‘Wolf Play’ Beguiles While Relaying Hard Truths
The miracle is how playwright Hansol Jung and director Dustin Wills rattle our emotions and pierce our hearts even as they remind us, regularly and often flamboyantly, that they’re spinning a fictional tale.
A year ago this month, I caught the New York premiere of a gorgeous, devastating play narrated by a wolf — that is, a young adult actor portraying a 6-year-old child who has, for practical reasons, assumed the identity of a wolf. In “Wolf Play” — being produced again by Soho Rep in collaboration with Ma-Yi Theater Company, this time presented by MCC Theater — the fourth wall comes down hard and fast, the moment this lupine figure leaps out without warning and utters the first line: “What if I said I am not what you think you see.”
Playwright Hansol Jung punctuates the sentence with a period; it is a statement, not a question. The miracle of “Wolf Play” is how Ms. Jung and director Dustin Wills rattle our emotions and pierce our hearts even as they remind us, regularly and often flamboyantly, that they’re spinning a fictional tale. If anything, the new staging, which features a tweaked text and a couple of different actors, feels more urgent in its mission to beguile while relaying hard truths.
The story is at once outrageous and sadly credible. It centers on the 6-year-old, Jeenu, a Korean boy whose adoptive American parents have decided, after having a biological child of their own, to try to place him with another couple. (Yes, people do such things; search “rehoming” if you need proof.)
The exchange is facilitated, like so many that have negatively affected minors in recent years, by the internet. Jeenu’s guardians alert a Yahoo group, and Robin, a married woman desperate for a child but stymied by other channels for various reasons, replies in good faith. As the play opens, Jeenu’s adoptive father, Peter, is delivering the boy to Robin’s home, rather as one would drop off a sofa.
Jeenu enters with wrenching hesitancy — a quality made even more poignant, as many of the boy’s actions and reactions will be, by the presence of a spare but winsome puppet, designed by Amanda Villalobos. Maneuvered by Mitchell Winter, reprising the role of narrator and child, the puppet is by turns a shield and a means of expressing all manner of feeling — anger, affection, curiosity, defiance, despair.
As the play progresses, Mr. Mitchell, executing his dual role with a perfect balance of sensitivity and spry charisma, occasionally relinquishes the puppet to other cast members to reflect Jeenu’s developing relationships with their characters. An especially strong bond is forged between the boy and Robin’s non-binary spouse, an aspiring boxer named Ash, who initially doesn’t share their partner’s maternal yearning.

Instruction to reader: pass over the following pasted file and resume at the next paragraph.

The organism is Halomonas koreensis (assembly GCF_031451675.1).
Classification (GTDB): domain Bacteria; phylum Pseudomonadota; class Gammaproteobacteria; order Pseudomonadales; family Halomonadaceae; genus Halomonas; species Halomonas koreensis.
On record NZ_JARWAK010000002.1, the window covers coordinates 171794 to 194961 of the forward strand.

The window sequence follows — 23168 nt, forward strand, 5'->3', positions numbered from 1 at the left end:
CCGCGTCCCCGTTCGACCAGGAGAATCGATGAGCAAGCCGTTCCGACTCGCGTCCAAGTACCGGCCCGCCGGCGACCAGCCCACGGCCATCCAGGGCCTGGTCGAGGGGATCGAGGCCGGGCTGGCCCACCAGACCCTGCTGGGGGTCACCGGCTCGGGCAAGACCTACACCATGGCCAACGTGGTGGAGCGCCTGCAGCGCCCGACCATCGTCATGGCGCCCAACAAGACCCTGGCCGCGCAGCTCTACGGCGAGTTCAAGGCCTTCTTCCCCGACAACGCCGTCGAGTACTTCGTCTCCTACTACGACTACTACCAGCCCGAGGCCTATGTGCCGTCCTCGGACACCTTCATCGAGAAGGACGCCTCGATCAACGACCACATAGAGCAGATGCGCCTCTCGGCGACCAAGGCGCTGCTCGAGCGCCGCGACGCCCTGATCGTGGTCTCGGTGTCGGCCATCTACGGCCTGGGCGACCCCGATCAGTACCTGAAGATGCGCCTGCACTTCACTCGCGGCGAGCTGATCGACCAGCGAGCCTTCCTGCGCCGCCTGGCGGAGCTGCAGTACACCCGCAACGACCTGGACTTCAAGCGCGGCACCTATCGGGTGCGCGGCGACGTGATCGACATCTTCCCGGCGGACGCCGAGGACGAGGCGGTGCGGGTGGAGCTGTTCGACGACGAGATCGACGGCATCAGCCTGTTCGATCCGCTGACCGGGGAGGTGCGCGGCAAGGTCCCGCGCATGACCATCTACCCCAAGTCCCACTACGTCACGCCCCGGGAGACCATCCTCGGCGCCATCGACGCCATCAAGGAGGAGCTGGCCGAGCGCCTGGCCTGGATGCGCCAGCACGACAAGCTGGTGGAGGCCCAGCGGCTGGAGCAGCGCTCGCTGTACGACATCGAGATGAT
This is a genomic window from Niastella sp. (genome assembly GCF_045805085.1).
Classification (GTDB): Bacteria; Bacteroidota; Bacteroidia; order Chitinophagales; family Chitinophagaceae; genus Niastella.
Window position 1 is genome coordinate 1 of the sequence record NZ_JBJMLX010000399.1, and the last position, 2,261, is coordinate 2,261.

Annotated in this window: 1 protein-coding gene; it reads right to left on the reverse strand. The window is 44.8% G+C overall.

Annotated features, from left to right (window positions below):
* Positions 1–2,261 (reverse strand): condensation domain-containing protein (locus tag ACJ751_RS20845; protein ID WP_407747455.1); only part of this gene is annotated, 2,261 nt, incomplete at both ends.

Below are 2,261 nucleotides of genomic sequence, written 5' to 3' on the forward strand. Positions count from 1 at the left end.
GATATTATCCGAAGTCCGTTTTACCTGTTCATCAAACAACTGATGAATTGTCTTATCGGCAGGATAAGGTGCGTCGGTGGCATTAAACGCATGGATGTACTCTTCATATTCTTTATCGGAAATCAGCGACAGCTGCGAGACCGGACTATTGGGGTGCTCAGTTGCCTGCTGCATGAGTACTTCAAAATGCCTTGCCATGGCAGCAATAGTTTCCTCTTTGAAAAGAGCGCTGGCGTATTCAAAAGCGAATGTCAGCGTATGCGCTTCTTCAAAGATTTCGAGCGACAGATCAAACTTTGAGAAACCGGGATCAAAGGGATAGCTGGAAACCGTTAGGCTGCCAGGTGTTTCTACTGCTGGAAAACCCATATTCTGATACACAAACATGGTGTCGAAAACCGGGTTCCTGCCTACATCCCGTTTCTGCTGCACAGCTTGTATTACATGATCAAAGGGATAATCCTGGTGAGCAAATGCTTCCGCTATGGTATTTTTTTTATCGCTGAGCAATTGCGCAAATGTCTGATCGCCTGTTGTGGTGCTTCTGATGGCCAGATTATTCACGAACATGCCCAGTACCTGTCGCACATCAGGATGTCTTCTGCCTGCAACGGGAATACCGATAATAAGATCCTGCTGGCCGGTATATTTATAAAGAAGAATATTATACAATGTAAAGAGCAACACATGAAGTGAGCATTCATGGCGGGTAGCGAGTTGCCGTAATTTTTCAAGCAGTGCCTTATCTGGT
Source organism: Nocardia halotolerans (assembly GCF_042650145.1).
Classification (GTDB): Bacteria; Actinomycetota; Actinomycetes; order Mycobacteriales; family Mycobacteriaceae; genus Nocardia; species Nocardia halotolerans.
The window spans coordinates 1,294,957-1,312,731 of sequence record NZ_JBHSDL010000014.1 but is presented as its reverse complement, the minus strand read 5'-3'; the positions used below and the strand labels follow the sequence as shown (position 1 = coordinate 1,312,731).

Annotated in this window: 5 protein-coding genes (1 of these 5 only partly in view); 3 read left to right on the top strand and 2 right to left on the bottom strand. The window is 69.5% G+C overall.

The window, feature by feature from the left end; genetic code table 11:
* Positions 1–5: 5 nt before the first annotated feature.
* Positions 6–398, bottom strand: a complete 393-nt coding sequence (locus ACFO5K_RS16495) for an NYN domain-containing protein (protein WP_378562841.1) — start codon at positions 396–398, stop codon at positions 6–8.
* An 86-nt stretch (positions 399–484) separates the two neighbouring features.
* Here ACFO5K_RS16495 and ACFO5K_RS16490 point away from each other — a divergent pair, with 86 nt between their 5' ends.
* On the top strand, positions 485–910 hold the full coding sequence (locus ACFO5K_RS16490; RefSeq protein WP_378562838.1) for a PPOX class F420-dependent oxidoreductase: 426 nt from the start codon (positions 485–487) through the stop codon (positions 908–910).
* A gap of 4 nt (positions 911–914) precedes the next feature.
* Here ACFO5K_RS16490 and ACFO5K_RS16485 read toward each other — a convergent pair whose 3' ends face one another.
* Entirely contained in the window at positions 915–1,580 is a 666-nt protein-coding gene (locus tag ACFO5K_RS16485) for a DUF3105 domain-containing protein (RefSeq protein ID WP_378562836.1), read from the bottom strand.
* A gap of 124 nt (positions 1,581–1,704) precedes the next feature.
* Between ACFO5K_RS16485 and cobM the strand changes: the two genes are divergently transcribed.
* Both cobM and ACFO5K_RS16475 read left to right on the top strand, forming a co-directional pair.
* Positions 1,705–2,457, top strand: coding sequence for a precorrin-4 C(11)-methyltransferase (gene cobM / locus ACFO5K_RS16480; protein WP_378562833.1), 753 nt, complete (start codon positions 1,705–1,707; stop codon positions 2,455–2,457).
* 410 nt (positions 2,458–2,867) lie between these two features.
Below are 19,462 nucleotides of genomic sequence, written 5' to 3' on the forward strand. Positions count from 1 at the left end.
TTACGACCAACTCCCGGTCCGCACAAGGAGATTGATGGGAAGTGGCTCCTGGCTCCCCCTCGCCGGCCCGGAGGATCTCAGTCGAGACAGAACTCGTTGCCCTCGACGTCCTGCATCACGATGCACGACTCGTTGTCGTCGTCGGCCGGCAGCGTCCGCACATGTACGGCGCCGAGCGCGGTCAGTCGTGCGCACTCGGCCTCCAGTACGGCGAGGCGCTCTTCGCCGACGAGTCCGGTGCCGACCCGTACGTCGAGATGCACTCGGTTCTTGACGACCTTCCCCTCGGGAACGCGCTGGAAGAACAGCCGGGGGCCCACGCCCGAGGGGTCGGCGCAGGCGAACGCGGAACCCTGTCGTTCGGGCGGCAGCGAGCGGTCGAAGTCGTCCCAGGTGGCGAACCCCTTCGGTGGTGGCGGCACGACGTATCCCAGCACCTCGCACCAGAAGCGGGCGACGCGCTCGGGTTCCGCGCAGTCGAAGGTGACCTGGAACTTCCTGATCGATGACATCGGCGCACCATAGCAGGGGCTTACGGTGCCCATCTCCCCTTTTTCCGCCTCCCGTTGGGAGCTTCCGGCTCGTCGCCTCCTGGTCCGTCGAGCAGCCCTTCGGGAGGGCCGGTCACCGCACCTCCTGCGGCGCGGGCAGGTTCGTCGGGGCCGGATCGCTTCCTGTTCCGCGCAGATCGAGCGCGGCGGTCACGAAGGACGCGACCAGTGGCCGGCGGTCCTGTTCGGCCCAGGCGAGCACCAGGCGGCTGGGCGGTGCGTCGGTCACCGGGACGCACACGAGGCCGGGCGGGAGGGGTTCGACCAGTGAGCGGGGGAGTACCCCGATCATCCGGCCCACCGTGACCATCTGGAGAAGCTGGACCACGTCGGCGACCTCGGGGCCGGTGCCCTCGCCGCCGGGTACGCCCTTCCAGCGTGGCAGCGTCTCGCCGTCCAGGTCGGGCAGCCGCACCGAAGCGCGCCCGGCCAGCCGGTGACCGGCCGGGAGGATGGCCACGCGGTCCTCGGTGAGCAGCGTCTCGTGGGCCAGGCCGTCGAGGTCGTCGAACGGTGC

Jeenu and Ash are drawn together as two people who have been marginalized, forced to grow tough skin as they’ve sought out families that would finally embrace them. Another returning cast member, Esco Jouléy, movingly conveys both Ash’s burnished armor and the tenderness that Jeenu mines in him, whether they’re sharing cold cereal or the boy is asking his new kindred spirit to howl in unison. Plainly, Ash can relate to Jeenu’s experience as a “lone wolf” fighting to survive, as the boy repeatedly describes it.
Ash’s wife seems less intimidating on the surface; as Jeenu observes, “Robins are a very delicate species. They don’t like to fight.” But this Robin — captured in a lovely, fraught performance by Nicole Villamil, also revisiting the role — will do so when pressed, as she eventually is by both Peter and her brother, Ryan, who as Ash’s longtime trainer isn’t thrilled about the increasingly consuming role the kid has in his client’s life.
Peter and Ryan are played by two actors new to the production, Christopher Bannow and Brian Quijada, who gamely embody that member of the animal kingdom suggested by both characters: the weasel. Ms. Jung doesn’t bang the audience over the head with tirades about toxic masculinity; instead, she reveals these pathetic men-children by having them repeatedly and simultaneously whine to the women who at once control and enable them — Peter’s wife and Ryan’s mother (neither of whom we meet) — until you wish the wolf would just have at them.
Not surprisingly, though, this wolf will turn out to be as vulnerable as he would like to be ferocious. In the heart-stopping moments before his fate is disclosed, the narrator of “Wolf Play” essentially gives audience members the option of leaving the theater. “Don’t you sometimes, just wanna walk out?” he says bluntly, adding, “You know it’s not real … but sometimes it feels so real.”
The clever wolf knows, of course, that he is making this offer in vain. Because the difference between having your heart broken by life and having it broken by art is that the latter — if done with flair and care, as it certainly is here — is almost always well worth it.